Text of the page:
Sprays of Disgust
Are some ads for deodorant sprays socially, ethically and morally acceptable?
Can the CEOs of the companies imagine their wives, daughters or siblings getting lured by “one of their millions of happy customers” using their brands of bodysprays?
Hey GUYS ! so, you are brimming with that ‘lusty macho’ feel as you just sprayed that disgusting deodorant on you and are all set to attract the girls, uh… ?
Then BE PREPARED to see your neighbour wishing to do the same to your sisters…
Once I was in TATA House, Mumbai, to meet a senior executive of a group company. When he briefed about the group, he was proud of its corporate values of not being involved in any businesses – alcohol and tobacco – that JRD Tata considered morally and ethically questionable.
However, only few companies hold their values high and do not yield to the pressures of the cut-throat competitive market place in order to gain market share and profits. Some of the Corporate leaders often make rhetoric mentions in their interviews about values, moral responsibility and ethics but their speeches just remain filled with glamorous jargons and they deliberately choose to be oblivious of what their companies actually do in the marketplace.
I never use any deodorants or bodysprays but that does not stop me from writing about them from the perspectives of a moral and responsible human, who is concerned about the sickening portrayal of women in many ads for deodorant sprays. I am sure I belong to a category of aliens who will not compromise on values.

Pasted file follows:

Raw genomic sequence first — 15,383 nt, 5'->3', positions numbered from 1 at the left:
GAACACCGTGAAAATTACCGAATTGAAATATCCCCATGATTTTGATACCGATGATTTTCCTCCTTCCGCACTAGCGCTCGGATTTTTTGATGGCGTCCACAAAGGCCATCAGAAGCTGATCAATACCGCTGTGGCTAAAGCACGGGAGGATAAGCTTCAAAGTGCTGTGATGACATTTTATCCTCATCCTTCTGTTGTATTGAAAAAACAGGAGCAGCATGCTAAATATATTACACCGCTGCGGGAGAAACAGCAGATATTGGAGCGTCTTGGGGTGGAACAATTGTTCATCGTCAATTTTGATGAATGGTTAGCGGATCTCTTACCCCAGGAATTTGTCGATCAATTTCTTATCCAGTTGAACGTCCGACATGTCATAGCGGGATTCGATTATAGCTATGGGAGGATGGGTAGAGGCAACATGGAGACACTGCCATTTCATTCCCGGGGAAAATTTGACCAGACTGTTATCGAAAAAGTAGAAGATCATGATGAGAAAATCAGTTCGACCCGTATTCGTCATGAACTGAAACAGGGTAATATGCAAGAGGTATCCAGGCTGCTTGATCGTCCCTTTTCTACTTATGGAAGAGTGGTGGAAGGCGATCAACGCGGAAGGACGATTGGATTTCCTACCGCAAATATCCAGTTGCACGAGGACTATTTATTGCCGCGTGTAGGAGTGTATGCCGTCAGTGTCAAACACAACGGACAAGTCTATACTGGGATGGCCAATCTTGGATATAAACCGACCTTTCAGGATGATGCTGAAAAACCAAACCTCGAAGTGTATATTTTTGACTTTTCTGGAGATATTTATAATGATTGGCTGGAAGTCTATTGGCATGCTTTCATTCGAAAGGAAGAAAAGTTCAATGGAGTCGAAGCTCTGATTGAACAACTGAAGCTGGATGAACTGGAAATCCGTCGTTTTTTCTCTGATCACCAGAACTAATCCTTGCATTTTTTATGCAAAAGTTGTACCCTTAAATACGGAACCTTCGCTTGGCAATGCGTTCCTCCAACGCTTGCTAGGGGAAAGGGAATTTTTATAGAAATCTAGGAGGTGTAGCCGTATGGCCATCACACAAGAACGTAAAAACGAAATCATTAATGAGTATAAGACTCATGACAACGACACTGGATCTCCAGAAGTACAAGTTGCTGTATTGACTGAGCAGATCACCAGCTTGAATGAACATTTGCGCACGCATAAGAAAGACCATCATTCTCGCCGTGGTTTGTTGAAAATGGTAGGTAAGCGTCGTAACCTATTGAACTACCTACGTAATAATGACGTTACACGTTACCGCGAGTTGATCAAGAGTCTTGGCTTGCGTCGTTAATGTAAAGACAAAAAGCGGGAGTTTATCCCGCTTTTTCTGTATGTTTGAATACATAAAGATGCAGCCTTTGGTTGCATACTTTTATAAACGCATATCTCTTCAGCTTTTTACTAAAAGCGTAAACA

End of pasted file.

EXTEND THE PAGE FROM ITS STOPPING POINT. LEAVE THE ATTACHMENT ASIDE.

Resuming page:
To me, as a student who chose to study advertising out of sheer passion and an avid observer who is much concerned about social issues including the treatment & respect for women, the onslaught on the dignity of women in the name of creative dramatization in the ads for the body sprays seems nothing but absolutely disgusting and potentially dangerous in influencing the young Indians.
Sexual appeal is very powerful in advertising globally but it should be acceptable socially, depending on the culture of every country. However, I still struggle to understand what is driving the creative minds behind these ads to use the idea of showing women getting lured to someone by who uses a bodyspray.
So, these commercials teach us that the bodysprays help get the women laid, right?
These ads for bodysprays neither focus on the attributes (quantity, longevity of the effect or price) nor the benefits (masking the bad odour). But going overboard to this extent is, in my humble opinion, absolutely disgusting and very dangerous for the upcoming generations.